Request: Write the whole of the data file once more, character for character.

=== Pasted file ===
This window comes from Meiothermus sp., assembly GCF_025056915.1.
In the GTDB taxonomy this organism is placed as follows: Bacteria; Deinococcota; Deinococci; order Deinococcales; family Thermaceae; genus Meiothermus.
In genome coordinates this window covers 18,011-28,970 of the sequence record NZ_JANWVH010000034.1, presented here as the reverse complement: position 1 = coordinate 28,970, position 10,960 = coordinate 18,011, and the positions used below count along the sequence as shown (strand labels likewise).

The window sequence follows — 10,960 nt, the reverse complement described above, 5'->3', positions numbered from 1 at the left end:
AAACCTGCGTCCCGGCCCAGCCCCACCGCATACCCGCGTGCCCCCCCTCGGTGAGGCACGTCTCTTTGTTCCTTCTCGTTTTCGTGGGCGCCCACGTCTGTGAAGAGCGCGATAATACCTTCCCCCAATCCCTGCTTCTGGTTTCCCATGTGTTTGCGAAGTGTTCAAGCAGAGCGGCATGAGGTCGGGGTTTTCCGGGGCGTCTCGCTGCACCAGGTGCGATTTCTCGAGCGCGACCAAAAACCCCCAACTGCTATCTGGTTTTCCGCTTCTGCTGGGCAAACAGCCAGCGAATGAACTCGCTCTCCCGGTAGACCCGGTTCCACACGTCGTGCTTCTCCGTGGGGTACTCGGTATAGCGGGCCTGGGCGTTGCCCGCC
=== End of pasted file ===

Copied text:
This window comes from Meiothermus sp., assembly GCF_025056915.1.
In the GTDB taxonomy this organism is placed as follows: Bacteria; Deinococcota; Deinococci; order Deinococcales; family Thermaceae; genus Meiothermus.
In genome coordinates this window covers 18,011-28,970 of the sequence record NZ_JANWVH010000034.1, presented here as the reverse complement: position 1 = coordinate 28,970, position 10,960 = coordinate 18,011, and the positions used below count along the sequence as shown (strand labels likewise).

The window sequence follows — 10,960 nt, the reverse complement described above, 5'->3', positions numbered from 1 at the left end:
AAACCTGCGTCCCGGCCCAGCCCCACCGCATACCCGCGTGCCCCCCCTCGGTGAGGCACGTCTCTTTGTTCCTTCTCGTTTTCGTGGGCGCCCACGTCTGTGAAGAGCGCGATAATACCTTCCCCCAATCCCTGCTTCTGGTTTCCCATGTGTTTGCGAAGTGTTCAAGCAGAGCGGCATGAGGTCGGGGTTTTCCGGGGCGTCTCGCTGCACCAGGTGCGATTTCTCGAGCGCGACCAAAAACCCCCAACTGCTATCTGGTTTTCCGCTTCTGCTGGGCAAACAGCCAGCGAATGAACTCGCTCTCCCGGTAGACCCGGTTCCACACGTCGTGCTTCTCCGTGGGGTACTCGGTATAGCGGGCCTGGGCGTTGCCCGCC